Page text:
In the rich, fertile soil of California's central valley, some 8,000 young, newly planted Apache apricot trees are taking root, making the change from treefruit nursery to commercial apricot orchard. The number of Apache trees in California fruit ranches is impressive because Apache is a new variety that Agricultural Research Service scientists have only made available to nurseries, researchers and apricot breeders within the past two years.

Growers are bringing Apache into their orchards because it ripens early, about the first week of May. That means it may command the premium, early-season prices that apricot aficionados are willing to pay for the first of the long-awaited fruit.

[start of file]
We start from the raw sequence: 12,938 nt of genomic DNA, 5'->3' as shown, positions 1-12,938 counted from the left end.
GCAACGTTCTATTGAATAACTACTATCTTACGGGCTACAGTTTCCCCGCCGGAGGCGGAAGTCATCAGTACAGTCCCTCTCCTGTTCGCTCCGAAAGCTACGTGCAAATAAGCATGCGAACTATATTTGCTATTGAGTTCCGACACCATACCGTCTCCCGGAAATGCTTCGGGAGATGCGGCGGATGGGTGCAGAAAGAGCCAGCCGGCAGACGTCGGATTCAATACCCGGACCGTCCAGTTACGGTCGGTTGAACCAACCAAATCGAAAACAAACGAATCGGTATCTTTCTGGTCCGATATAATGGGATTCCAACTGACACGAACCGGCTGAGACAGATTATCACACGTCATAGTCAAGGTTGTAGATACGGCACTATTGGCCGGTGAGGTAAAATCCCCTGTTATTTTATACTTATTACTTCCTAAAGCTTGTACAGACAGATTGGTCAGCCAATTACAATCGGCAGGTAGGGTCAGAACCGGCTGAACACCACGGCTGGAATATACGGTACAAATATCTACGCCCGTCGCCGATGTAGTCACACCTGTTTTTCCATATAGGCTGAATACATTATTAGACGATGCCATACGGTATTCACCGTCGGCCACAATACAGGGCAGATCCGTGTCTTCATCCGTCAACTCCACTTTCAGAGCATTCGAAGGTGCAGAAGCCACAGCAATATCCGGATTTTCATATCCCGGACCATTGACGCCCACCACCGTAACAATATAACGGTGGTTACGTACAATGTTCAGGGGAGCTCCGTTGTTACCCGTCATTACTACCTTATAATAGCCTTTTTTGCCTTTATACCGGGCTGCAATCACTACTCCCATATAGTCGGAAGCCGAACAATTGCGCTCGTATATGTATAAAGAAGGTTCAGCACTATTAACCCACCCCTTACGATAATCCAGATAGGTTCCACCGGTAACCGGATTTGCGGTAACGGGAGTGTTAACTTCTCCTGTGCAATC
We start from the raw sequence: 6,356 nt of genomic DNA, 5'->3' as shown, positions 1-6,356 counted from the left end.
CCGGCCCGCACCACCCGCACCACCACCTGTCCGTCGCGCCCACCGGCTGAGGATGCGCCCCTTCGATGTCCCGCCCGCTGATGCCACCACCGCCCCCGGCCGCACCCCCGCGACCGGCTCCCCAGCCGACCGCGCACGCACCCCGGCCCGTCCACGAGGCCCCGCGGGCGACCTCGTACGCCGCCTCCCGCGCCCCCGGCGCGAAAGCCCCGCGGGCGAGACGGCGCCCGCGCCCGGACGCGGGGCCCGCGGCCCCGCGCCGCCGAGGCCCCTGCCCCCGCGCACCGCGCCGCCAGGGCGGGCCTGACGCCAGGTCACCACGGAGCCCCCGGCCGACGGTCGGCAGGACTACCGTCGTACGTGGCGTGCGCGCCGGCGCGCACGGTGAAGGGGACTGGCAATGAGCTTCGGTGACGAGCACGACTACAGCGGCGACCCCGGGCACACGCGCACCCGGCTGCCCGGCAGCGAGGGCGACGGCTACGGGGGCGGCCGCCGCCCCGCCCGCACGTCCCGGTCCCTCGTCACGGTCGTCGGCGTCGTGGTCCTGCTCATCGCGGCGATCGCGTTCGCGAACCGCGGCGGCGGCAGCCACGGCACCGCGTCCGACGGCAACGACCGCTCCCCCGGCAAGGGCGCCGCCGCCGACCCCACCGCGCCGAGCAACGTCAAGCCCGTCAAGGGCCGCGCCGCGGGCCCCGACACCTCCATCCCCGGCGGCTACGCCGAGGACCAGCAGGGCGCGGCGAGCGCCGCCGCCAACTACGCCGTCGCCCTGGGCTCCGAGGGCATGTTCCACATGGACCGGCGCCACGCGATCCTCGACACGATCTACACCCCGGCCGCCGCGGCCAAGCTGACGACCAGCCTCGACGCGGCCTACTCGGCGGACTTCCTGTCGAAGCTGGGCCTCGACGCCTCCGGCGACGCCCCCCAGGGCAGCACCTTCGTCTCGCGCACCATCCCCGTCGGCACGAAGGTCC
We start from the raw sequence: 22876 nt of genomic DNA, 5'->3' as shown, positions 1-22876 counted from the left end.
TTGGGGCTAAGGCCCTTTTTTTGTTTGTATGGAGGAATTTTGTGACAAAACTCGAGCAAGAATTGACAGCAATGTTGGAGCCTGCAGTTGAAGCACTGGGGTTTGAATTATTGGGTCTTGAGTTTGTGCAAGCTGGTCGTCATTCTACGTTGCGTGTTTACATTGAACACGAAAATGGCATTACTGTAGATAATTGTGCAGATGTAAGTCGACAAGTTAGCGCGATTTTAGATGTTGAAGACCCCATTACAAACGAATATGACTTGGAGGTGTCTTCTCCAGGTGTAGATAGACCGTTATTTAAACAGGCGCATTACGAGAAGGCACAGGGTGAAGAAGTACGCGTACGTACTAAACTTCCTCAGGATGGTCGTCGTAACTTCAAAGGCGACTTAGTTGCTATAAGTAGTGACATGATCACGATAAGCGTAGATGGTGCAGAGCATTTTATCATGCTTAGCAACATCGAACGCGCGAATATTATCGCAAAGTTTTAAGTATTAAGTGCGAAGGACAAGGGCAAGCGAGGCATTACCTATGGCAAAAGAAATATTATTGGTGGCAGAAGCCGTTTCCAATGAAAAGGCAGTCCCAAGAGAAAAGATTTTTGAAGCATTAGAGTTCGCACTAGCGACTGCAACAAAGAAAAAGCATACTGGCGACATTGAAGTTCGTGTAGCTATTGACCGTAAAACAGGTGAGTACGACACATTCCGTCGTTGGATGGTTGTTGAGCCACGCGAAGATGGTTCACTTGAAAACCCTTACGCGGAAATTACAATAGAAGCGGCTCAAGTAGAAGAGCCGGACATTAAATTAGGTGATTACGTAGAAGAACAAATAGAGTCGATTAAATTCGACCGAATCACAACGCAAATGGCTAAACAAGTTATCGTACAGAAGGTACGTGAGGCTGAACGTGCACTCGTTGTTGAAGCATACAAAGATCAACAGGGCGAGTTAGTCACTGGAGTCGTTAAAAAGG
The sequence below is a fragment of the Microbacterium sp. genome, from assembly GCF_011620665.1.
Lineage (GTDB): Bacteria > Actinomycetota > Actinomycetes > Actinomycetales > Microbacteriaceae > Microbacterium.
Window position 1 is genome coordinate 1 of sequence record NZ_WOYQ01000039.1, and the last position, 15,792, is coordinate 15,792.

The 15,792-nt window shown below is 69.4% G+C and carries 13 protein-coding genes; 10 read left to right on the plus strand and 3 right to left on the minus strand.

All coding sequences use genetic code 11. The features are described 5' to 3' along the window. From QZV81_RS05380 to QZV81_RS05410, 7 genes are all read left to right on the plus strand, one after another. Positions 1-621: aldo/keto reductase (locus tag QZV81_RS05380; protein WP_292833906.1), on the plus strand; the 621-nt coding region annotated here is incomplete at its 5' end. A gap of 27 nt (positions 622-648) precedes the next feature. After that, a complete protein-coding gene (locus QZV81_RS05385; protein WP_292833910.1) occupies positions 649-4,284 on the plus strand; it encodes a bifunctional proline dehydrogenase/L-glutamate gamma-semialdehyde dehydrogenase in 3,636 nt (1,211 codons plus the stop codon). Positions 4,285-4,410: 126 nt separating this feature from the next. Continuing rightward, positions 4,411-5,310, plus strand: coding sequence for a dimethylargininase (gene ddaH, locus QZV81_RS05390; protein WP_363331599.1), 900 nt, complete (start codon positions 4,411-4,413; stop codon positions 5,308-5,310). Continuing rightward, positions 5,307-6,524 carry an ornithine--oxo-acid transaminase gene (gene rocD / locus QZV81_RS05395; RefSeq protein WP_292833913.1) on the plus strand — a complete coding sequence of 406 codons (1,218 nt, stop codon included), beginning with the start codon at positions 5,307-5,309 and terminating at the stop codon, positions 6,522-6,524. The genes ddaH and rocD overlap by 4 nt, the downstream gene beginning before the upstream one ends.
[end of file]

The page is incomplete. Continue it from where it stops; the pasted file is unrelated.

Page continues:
By summer 2006, the new trees should be heavy with sweet, delicious fruit, ready to harvest and ship to supermarkets. It should arrive in good shape, because Apache ships and stores well.

Apache is the result of more than a decade of fruit breeding and testing by ARS geneticist Craig A. Ledbetter and technician Louis Vuittonet of the agency's Postharvest Quality and Genetics Research Unit. The unit is part of the San Joaquin Valley Agricultural Sciences Center at Parlier, Calif.

Apache apricots are about average in size, with a delicate flavor and pleasing aroma. The fruit has an attractive, pinkish-orange skin, with smooth, finely textured orange flesh that's easy to separate from the small stone, or pit.

The pollen that Apache needs in order to form its delectable fruit can be carried by bees or breezes to its blossoms from nearby “pollinator” apricot trees such as the well-known Castlebrite or Katy varieties. But Ledbetter and Vuittonet are in the final stages of testing a promising new pollinator variety.